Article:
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Journal American Rhododendron Society

Current Editor:
Dr. Glen Jamieson ars.editor@gmail.com


Volume 44, Number 4
Fall 1990

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A Sonoma Horticultural Wonderland
Barbara Campbell
El Cerrito, California

        I've just gotten home from a marvelous afternoon at one of my favorite places in Sonoma County; it is the Sonoma Horticultural Nursery in Sebastopol on Azalea Avenue. The nursery was started about twenty-eight years ago by Mr. and Mrs. Stewart Barber. It was originally a dairy farm. They enlarged the existing pond and planted Monterey pines and redwood trees for shade and wind breaks. Mr. Barber became well known for hybridizing Exbury type azaleas.

Sonoma Horticultural Nursery
Entrance garden.
Photo by Polo DeLorenzo

        Polo DeLorenzo and Warren Smith bought the nursery fifteen years ago and have since transformed it into a wonderland. Native live oak, corkscrew willow, and native ash in addition to the redwood trees and the Monterey pines have grown to gigantic proportions so that branches have had to be trimmed and thinned to allow light.
        The seven and one-half acres are cut in two by a stream. To reach the north side, one passes the Gunnera chilensis which now has leaves five to six feet across, and a grove of poplars. Along the bridge, wisteria is planted at both ends - a la Monet. There are display gardens with choice specimen trees such as Styrax japonica (the Japanese Snowdrop tree), eight different types of dogwood, and Eucryphia nymnaensis 'Mount Usher' scattered among the rhododendrons. This day the varying textures and shades of green were broken by white lilies, some measuring seven inches across and smelling so sweet.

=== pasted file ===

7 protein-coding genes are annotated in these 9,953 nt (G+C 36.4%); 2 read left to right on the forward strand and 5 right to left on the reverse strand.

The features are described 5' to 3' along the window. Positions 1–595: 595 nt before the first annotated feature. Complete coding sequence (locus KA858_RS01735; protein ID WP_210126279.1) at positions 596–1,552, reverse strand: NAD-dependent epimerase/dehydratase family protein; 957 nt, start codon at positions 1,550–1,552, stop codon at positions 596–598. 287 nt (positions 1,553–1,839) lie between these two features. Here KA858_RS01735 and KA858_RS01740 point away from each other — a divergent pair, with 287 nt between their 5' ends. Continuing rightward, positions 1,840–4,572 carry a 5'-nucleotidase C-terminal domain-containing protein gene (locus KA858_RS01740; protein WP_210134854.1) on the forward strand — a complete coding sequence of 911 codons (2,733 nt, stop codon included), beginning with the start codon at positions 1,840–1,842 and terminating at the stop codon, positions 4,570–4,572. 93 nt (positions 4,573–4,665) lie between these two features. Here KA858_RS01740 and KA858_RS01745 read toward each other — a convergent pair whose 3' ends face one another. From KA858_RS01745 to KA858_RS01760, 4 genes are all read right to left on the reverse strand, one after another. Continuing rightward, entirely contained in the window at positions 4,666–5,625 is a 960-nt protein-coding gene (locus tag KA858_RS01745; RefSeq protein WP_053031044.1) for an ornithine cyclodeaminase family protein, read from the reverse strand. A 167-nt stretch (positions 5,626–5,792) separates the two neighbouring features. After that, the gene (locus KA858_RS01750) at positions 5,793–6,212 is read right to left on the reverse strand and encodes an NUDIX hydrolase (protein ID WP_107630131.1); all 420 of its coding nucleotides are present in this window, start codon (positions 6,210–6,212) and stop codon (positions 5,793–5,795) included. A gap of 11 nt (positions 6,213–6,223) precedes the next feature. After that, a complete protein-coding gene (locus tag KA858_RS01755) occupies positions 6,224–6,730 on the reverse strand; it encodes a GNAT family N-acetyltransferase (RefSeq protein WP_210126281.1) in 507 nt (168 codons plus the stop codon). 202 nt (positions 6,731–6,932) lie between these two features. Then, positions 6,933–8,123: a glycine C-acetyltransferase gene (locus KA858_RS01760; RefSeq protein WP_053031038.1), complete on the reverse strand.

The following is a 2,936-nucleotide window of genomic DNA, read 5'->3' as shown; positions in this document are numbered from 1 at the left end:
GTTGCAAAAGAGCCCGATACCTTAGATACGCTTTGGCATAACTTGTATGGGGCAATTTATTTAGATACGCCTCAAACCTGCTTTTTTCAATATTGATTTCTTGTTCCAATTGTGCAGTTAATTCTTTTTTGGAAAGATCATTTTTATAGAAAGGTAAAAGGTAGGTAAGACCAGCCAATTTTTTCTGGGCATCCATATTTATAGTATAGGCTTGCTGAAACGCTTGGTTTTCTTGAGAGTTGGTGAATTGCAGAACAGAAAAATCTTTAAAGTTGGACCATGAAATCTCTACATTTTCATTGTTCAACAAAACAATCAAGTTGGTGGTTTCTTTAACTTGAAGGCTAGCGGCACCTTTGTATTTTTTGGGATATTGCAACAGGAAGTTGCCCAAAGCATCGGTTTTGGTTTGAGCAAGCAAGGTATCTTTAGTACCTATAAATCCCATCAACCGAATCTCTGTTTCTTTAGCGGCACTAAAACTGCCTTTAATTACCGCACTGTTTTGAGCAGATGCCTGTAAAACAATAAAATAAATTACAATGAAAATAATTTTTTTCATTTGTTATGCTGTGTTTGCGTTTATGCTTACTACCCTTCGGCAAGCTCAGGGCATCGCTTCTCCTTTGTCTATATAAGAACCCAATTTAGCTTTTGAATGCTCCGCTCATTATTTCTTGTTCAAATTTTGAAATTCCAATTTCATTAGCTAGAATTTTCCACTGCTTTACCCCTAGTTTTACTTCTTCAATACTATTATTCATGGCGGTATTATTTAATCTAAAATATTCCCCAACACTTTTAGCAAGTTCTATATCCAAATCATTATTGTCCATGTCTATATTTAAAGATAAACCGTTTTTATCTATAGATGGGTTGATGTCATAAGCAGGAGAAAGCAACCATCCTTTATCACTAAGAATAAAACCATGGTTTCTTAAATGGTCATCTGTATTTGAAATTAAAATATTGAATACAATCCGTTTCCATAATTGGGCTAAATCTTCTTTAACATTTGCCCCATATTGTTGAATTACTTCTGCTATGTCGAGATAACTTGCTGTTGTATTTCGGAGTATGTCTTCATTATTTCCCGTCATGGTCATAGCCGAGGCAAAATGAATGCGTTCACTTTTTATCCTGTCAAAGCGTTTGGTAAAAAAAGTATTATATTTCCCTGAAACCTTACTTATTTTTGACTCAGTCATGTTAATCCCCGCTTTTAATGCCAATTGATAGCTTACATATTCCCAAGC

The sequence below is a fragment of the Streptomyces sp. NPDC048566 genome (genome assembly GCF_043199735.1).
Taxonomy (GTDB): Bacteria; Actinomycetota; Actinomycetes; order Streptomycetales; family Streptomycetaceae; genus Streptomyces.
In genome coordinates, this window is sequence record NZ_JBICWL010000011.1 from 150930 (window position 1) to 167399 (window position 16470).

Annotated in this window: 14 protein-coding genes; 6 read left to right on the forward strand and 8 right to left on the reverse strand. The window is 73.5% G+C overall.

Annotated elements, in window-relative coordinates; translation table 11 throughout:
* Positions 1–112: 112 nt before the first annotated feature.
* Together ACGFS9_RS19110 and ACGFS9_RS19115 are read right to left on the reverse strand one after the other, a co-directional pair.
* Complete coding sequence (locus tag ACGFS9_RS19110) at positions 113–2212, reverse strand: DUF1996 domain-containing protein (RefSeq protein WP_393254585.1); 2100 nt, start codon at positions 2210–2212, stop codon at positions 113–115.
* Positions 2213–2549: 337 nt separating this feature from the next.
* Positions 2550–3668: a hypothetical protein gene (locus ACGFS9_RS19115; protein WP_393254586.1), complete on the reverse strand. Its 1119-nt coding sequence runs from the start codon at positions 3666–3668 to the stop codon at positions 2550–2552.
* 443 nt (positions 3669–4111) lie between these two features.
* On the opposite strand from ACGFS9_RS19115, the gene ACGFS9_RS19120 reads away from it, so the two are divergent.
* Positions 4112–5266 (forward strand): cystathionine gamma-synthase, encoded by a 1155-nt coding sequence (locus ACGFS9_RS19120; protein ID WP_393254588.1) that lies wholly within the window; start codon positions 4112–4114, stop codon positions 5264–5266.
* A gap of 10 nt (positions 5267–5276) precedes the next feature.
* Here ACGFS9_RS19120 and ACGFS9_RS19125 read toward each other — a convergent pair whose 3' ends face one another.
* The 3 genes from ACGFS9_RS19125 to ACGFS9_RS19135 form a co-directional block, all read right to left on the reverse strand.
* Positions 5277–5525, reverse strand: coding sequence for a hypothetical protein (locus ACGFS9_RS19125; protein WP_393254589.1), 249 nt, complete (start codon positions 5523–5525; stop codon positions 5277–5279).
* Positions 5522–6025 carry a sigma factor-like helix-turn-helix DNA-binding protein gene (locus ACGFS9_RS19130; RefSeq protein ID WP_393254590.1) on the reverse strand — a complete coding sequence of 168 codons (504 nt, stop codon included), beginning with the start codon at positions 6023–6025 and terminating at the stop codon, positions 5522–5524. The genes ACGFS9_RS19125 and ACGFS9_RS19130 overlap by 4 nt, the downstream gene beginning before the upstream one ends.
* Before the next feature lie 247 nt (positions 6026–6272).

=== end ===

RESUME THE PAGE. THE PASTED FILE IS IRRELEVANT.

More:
From the newly built gazebo at least five Paulownia tomentosa (the Empress tree), which have leaves about a foot across, can be seen. As the trees grow taller the leaves get smaller. The English cut them down to the ground each year to get the very large leaves. These trees have been planted strategically so that they will shade the rhododendrons after the last valley oak has died. (It was originally thought that the native oaks would provide needed shade to the rhododendrons, but they cannot survive the wet conditions required by the rhododendron beds.)
        From this vantage point the yellow garden is in full view. All year long there is something yellow in bloom. On this summer day, it was yarrow and seven foot yellow lilies. In the spring the laburnum covered arch, miniature daffodils, and yellow rhododendron are in full bloom.
        It is fun wandering through the display areas as there is always something new to be discovered just around the corner. This visit it was a stone bench located on the east side of the grove of redwoods which have been planted thickly for a wind break. From this view a meadow stretches for several acres towards the ocean until it ends in a grove of trees on the horizon. It was such a pleasing contrast, like passing from a busy noisy street onto a quiet country lane.
        We had passed down a path with raised rock walls planted with red maples and unusual types of geranium to reach this place, and as we left we entered another path covered by a thick mat of chamomile which gave off a delightful aroma as it was stepped on. Patches of different shades of purple were evident here and there as multiple varieties of clematis climbed the six-foot sprinklers. A rock garden is taking shape - just waiting to be planted.